Blockbuster Beer Is A Thing & It Pairs Perfectly With Popcorn

Courtesy of 10 Barrel Brewing

Break out the Red Vines, grab a box of Milk Duds, fire up the Jiffy Pop, and pop your favorite ‘90s flick in the VCR: Blockbuster is not dead — and it’s even got its own beer now. Called the Last Blockbuster, the beer is a collaboration between Bend, Ore.-based craft brewery 10 Barrel Brewing and the once-great home video rental giant. Lest that collaboration sound a little… uh… confusing, however, it actually makes a lot of sense: At this point in time, there is one remaining Blockbuster video rental store in the United States — and it, like 10 Barrel, is located in Bend. You’ll have to act fast if you want to try the beer, though; it’s not going to be around for long.

Bend has been home to a flourishing craft brewing scene since 1988, when Gary Fish opened the original Deschutes Brewery & Public House. Since then, Deschutes Brewery has expanded both to a much larger production facility in Bend and to an East Coast facility in Roanoke, Va. — and numerous other craft breweries have followed in Fish’s proverbial footsteps, 10 Barrel Brewing among them.

Founded by twin brothers Chris and Jeremy Cox in 2006, 10 Barrel has spent over a decade establishing itself as one of the best breweries not only in the Pacific Northwest, but in the world. (It took home a whopping 23 awards at the 2018 World Beer Cup, so, uh… well done there, 10 Barrel) The brewery was somewhat controversially purchased by Anheuser Busch in 2014, but despite concerns that the purchase would lead to the ousting of 10 Barrel’s talented brew team — Jimmy Seifrit, Tonya Cornett, Shawn Kelso, and Whitney Burnside — all four are still on board; indeed, the brewery has even expanded, now featuring a total of six brewpubs spread across four states.

Blockbuster, meanwhile… hasn’t fared so well. Originally launched in 1985 with just one video rental store in Dallas, Texas, the company grew rapidly throughout the ‘90s; by 2004, it had reached what would ultimately turn out to be its peak, employing 60,000 workers and operating 9,000 stores across the globe. By 2010, however, business had declined so much due to advancements in the home video market like Netflix and Redbox that the company filed for Chapter 11 bankruptcy protections. Stores began to close; not even an acquisition could save it. By July of 2018, Blockbuster store in the United States had shut its doors… except for one: The Blockbuster in Bend. It stands as a monument to nostalgia, one that both serves its local community and attracts tourists who still mourn the fact that they’ll never be able to “make it a Blockbuster night” again.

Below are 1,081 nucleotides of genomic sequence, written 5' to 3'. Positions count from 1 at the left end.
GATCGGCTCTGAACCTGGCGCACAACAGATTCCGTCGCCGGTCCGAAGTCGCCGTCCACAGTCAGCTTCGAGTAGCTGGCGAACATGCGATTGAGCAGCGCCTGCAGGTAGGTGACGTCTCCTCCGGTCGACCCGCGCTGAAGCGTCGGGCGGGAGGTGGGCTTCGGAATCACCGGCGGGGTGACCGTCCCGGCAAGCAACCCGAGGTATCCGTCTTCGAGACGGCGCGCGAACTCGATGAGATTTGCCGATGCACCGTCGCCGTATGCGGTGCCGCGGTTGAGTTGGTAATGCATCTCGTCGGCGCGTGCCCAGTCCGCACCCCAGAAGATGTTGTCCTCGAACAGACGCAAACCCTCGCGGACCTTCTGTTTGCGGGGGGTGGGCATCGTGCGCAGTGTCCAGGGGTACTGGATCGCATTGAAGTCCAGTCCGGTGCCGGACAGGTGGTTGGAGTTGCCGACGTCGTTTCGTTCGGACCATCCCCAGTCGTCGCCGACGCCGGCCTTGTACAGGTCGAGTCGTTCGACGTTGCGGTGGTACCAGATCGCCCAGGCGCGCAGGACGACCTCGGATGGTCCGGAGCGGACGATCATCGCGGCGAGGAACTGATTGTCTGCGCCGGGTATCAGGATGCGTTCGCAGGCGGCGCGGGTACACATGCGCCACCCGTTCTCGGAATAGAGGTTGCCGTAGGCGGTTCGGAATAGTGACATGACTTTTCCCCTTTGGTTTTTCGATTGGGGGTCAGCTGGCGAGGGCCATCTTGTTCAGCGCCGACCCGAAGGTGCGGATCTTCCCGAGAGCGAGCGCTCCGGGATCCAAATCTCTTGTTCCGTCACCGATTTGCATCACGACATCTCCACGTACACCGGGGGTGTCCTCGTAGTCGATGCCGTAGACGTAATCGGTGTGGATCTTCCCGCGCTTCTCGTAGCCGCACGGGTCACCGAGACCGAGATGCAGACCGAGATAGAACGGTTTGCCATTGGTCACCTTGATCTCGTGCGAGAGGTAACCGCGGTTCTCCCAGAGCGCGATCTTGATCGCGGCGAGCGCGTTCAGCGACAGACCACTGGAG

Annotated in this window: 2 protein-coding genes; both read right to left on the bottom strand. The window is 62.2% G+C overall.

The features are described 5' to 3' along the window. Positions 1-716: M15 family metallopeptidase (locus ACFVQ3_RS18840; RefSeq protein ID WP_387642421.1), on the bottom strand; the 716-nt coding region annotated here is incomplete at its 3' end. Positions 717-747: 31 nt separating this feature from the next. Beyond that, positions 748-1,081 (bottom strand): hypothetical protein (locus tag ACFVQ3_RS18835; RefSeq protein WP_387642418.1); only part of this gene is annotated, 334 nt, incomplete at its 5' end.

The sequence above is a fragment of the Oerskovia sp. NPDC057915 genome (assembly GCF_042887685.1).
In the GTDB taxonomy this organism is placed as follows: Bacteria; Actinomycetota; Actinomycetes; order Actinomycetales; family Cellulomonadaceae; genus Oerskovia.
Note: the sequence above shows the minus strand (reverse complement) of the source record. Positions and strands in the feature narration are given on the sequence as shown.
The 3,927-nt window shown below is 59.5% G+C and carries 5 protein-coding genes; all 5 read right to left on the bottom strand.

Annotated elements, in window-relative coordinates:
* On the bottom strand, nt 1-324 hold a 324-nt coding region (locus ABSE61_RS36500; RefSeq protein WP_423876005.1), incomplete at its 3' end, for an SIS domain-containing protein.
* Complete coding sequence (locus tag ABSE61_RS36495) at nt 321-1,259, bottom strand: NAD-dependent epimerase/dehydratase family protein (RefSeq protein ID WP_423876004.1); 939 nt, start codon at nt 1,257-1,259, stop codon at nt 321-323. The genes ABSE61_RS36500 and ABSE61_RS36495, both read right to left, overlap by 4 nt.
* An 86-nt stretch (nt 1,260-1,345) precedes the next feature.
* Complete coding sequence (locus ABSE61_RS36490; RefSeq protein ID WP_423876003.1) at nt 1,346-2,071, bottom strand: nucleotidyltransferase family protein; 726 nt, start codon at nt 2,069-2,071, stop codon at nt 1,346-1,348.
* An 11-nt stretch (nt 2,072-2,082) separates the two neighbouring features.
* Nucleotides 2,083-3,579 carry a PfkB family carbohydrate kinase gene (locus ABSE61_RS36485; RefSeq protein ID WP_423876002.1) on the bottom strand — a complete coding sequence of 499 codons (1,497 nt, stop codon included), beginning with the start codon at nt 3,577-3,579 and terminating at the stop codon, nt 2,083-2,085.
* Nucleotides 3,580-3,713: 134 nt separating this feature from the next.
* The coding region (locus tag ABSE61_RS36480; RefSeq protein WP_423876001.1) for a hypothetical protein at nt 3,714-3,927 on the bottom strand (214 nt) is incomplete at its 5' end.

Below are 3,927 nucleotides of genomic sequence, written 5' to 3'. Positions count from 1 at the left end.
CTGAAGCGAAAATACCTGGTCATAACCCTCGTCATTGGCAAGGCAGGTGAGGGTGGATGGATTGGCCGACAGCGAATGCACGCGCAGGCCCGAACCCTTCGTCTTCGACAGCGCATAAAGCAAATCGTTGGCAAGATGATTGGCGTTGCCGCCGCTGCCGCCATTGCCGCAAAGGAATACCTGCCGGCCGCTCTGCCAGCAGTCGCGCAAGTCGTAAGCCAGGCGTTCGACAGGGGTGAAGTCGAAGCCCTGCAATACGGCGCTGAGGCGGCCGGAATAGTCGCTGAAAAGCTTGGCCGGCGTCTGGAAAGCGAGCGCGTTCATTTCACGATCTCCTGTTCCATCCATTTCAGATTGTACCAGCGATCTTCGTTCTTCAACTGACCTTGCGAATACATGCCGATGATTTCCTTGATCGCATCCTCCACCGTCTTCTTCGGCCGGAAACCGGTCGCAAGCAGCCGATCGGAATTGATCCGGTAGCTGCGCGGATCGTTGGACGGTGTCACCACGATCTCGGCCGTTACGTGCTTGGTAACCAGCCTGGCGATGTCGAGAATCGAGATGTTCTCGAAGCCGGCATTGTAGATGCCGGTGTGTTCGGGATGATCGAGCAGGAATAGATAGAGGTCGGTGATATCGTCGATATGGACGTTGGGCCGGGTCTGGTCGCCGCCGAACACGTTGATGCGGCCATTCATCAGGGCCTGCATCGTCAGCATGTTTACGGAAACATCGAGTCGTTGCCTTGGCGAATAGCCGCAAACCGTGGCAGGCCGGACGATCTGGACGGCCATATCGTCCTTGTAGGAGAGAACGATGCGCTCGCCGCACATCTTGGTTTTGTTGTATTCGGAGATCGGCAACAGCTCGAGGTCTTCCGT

10 Barrel gets a kick out of the fact that the last remaining Blockbuster is located in their hometown, so in some ways, it’s perhaps unsurprising that the brewery and the video store would eventually find a way to team up. “We’re stoked to share the home of the last-standing Blockbuster,” said 10 Barrel co-founder Chris Cox in a statement provided to Bustle. “The 10 Barrel team is always up for a fun time, so when we found out that the Blockbuster store right here in Bend was one of the last few remaining in the country, we immediately thought to team up with them to brew something special. Blockbuster is a cultural icon and we couldn’t be more excited to celebrate over three decades of movie fandom with them.”

The Last Blockbuster is a black ale — an ale of American origin known for having the distinct aroma and tasting notes associated with both darker beers like stouts and porters and lighter, hoppier ones like IPAs, according to the Guardian — with the curious “nuances of red licorice,” per the brewery. Light bodied and with a smooth finish, it’s meant to pair with popcorn — specifically the ultra-buttery type you get at the cinema — and chocolate. (Excellent news if you’re the kind of person whose favorite movie theater snack is a box of Raisinets upturned into a tub of popcorn.) Even the beer’s label hits all the right nostalgia notes: Modeled after the iconic Blockbuster logo, it features the yellow silhouette of a VHS tape on a calming, blue background.

Alas, though, it will only be available for a limited time, and only in a few specific locations. On Sept. 21, 10 Barrel and Blockbuster will co-host a block party in Bend at which the Last Blockbuster will receive its official release; after that, the beer will be available at 10 Barrel’s brewpub locations for… well, probably as long as supplies last. That’s usually what “available for a limited time” means. For the curious, 10 Barrel has six brewpubs — three in Oregon (two in Bend and one in Portland); one in Boise, Idaho; one in Denver, Colo.; and one in San Diego, Calif.

It would figure that all of those brewpubs are located in places I am not, so unfortunately, I’m going to have to sit this one out. If you happen to live near one of them, though, do me a favor, why don’t you? Stop by, indulge in a Last Blockbuster, and let me know how it is. Bonus points if you write your review entirely in quotes from ‘90s movies. I assure you that I absolutely can handle the truth.